Total hip arthroplasty (THA) for osteoarthritis secondary to development dysplasia of the hip (DDH) is facing increasing levels of complexity with increasing grade of deformity. The dysplastic acetabulum is characterized by diminished bone stock with decreased lateral coverage. Therefore, it is challenging to restore the anatomic center of rotation and ensure adequate acetabular component fixation. Surgical strategies include a medialization of the acetabular component, a higher hip center, lateral structural bone grafting and the selection of smaller component sizes to improve native bone coverage. Excessive femoral anteversion is commonly encountered in patients with developmental dysplasia. Moreover, the intramedullary canal is narrow and the neck often aligned in valgus. Modular implants are helpful to address the altered femoral anatomy and also facilitate femoral shortening osteotomies in patients with high hip dislocation. Although clinical results are comparable to primary total hip replacement in primary osteoarthritis, the risk for revision surgery due to dislocation and loosening is increased. The current chapter reviews classification, preoperative planning, and surgical strategies for patients undergoing THA for osteoarthritis secondary to developmental dysplasia.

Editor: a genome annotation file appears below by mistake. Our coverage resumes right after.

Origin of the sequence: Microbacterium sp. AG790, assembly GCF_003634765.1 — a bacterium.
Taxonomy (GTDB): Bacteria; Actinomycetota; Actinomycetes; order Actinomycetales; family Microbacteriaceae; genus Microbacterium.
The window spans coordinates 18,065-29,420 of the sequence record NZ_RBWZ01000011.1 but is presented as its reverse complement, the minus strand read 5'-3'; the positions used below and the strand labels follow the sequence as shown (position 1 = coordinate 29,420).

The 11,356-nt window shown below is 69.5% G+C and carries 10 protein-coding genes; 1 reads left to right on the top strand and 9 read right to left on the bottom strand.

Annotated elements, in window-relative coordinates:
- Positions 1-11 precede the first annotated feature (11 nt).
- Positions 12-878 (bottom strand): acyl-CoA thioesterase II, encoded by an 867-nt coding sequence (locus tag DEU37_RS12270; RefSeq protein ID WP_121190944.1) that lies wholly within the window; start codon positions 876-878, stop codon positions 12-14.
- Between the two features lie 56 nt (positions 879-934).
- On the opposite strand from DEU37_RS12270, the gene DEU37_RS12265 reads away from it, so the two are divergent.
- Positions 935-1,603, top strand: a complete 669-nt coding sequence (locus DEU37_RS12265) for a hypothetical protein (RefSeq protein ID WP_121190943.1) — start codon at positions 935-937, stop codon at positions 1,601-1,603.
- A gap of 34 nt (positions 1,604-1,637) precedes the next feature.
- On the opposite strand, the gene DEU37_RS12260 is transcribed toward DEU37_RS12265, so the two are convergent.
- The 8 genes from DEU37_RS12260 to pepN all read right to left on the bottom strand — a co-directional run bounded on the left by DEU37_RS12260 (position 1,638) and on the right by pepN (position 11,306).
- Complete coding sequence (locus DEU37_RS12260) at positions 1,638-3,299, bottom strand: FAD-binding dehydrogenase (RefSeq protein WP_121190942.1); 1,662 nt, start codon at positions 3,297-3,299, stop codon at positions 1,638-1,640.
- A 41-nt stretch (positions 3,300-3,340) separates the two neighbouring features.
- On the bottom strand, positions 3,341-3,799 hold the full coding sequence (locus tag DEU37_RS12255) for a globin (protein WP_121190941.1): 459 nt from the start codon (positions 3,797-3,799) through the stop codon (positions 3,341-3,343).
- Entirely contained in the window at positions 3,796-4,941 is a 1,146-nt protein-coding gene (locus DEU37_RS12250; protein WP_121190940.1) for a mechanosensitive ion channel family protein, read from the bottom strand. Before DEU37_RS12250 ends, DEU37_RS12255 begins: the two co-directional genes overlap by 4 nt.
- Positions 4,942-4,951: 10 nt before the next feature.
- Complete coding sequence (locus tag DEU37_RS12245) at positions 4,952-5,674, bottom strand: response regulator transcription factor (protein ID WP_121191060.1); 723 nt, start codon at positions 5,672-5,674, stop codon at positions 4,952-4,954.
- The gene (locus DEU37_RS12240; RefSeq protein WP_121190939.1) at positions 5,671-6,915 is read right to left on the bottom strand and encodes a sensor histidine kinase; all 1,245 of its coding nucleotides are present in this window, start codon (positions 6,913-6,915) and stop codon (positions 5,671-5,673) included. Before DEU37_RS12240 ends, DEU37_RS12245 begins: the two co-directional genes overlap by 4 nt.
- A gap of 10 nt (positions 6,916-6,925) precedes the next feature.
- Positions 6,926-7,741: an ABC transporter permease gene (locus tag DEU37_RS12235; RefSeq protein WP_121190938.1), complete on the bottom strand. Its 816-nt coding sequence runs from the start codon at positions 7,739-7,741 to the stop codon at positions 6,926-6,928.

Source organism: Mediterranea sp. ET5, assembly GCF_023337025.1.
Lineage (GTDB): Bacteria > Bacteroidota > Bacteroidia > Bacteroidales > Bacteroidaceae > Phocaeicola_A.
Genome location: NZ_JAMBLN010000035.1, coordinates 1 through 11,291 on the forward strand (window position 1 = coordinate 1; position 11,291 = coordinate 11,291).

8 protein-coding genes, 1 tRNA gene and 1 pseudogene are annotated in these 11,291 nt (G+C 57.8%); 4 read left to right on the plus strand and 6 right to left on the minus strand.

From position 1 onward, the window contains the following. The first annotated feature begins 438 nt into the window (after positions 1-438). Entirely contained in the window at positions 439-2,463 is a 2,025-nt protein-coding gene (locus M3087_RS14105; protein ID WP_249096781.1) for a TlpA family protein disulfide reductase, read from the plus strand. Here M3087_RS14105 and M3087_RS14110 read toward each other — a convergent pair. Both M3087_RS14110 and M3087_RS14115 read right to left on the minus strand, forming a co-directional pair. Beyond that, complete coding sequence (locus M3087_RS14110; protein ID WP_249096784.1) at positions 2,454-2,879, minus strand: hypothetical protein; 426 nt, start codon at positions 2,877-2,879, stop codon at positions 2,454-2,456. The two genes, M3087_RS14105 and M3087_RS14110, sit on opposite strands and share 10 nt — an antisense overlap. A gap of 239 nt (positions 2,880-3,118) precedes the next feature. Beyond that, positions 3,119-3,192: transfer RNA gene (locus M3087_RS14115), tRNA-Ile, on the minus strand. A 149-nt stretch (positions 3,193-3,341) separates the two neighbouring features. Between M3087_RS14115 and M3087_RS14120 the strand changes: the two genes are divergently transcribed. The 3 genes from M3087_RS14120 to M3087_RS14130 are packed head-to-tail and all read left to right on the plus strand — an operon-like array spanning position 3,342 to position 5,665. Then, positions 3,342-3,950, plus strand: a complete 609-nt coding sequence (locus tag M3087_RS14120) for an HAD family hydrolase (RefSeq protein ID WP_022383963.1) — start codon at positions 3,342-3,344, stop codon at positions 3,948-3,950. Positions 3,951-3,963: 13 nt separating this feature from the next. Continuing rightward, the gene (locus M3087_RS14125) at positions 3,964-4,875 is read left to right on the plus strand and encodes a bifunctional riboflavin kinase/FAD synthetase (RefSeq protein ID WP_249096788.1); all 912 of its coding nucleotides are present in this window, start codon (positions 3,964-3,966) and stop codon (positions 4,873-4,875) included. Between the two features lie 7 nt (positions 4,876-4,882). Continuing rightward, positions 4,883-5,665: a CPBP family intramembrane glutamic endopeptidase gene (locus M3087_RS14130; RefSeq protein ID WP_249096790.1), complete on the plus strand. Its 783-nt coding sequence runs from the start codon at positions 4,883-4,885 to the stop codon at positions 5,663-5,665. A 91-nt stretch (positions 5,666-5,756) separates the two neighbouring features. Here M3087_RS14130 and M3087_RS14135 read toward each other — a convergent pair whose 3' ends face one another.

Part of the book: Developmental Diseases of the Hip